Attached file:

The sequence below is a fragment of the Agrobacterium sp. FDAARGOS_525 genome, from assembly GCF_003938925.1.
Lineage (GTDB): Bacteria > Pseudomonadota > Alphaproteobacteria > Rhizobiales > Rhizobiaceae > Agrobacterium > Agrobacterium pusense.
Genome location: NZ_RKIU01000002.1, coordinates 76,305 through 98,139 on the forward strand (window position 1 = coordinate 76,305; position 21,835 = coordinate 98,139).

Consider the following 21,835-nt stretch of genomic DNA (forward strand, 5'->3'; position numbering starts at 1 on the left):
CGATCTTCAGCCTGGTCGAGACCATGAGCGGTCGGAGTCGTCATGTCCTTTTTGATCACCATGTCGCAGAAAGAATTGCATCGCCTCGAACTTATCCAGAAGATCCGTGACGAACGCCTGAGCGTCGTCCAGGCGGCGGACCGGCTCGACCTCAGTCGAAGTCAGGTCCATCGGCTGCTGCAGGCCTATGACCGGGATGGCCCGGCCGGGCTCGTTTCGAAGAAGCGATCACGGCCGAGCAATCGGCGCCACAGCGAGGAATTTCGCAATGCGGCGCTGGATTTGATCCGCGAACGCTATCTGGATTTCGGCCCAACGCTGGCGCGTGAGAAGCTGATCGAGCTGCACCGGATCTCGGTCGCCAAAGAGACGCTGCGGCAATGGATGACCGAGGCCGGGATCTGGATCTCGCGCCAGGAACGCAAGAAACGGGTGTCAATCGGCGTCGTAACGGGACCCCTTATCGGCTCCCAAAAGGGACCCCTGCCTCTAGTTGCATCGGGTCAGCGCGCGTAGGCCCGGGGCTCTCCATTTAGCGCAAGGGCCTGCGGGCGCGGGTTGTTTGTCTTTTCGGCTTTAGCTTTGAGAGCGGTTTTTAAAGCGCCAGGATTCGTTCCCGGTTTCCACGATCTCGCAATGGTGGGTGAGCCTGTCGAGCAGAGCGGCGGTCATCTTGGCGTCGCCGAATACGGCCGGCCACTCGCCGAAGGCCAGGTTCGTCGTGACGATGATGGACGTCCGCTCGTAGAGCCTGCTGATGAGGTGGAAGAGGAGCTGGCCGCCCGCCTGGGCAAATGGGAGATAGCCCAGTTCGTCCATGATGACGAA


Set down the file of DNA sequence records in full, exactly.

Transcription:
The sequence below is a fragment of the Agrobacterium sp. FDAARGOS_525 genome, from assembly GCF_003938925.1.
Lineage (GTDB): Bacteria > Pseudomonadota > Alphaproteobacteria > Rhizobiales > Rhizobiaceae > Agrobacterium > Agrobacterium pusense.
Genome location: NZ_RKIU01000002.1, coordinates 76,305 through 98,139 on the forward strand (window position 1 = coordinate 76,305; position 21,835 = coordinate 98,139).

Consider the following 21,835-nt stretch of genomic DNA (forward strand, 5'->3'; position numbering starts at 1 on the left):
CGATCTTCAGCCTGGTCGAGACCATGAGCGGTCGGAGTCGTCATGTCCTTTTTGATCACCATGTCGCAGAAAGAATTGCATCGCCTCGAACTTATCCAGAAGATCCGTGACGAACGCCTGAGCGTCGTCCAGGCGGCGGACCGGCTCGACCTCAGTCGAAGTCAGGTCCATCGGCTGCTGCAGGCCTATGACCGGGATGGCCCGGCCGGGCTCGTTTCGAAGAAGCGATCACGGCCGAGCAATCGGCGCCACAGCGAGGAATTTCGCAATGCGGCGCTGGATTTGATCCGCGAACGCTATCTGGATTTCGGCCCAACGCTGGCGCGTGAGAAGCTGATCGAGCTGCACCGGATCTCGGTCGCCAAAGAGACGCTGCGGCAATGGATGACCGAGGCCGGGATCTGGATCTCGCGCCAGGAACGCAAGAAACGGGTGTCAATCGGCGTCGTAACGGGACCCCTTATCGGCTCCCAAAAGGGACCCCTGCCTCTAGTTGCATCGGGTCAGCGCGCGTAGGCCCGGGGCTCTCCATTTAGCGCAAGGGCCTGCGGGCGCGGGTTGTTTGTCTTTTCGGCTTTAGCTTTGAGAGCGGTTTTTAAAGCGCCAGGATTCGTTCCCGGTTTCCACGATCTCGCAATGGTGGGTGAGCCTGTCGAGCAGAGCGGCGGTCATCTTGGCGTCGCCGAATACGGCCGGCCACTCGCCGAAGGCCAGGTTCGTCGTGACGATGATGGACGTCCGCTCGTAGAGCCTGCTGATGAGGTGGAAGAGGAGCTGGCCGCCCGCCTGGGCAAATGGGAGATAGCCCAGTTCGTCCATGATGACGAA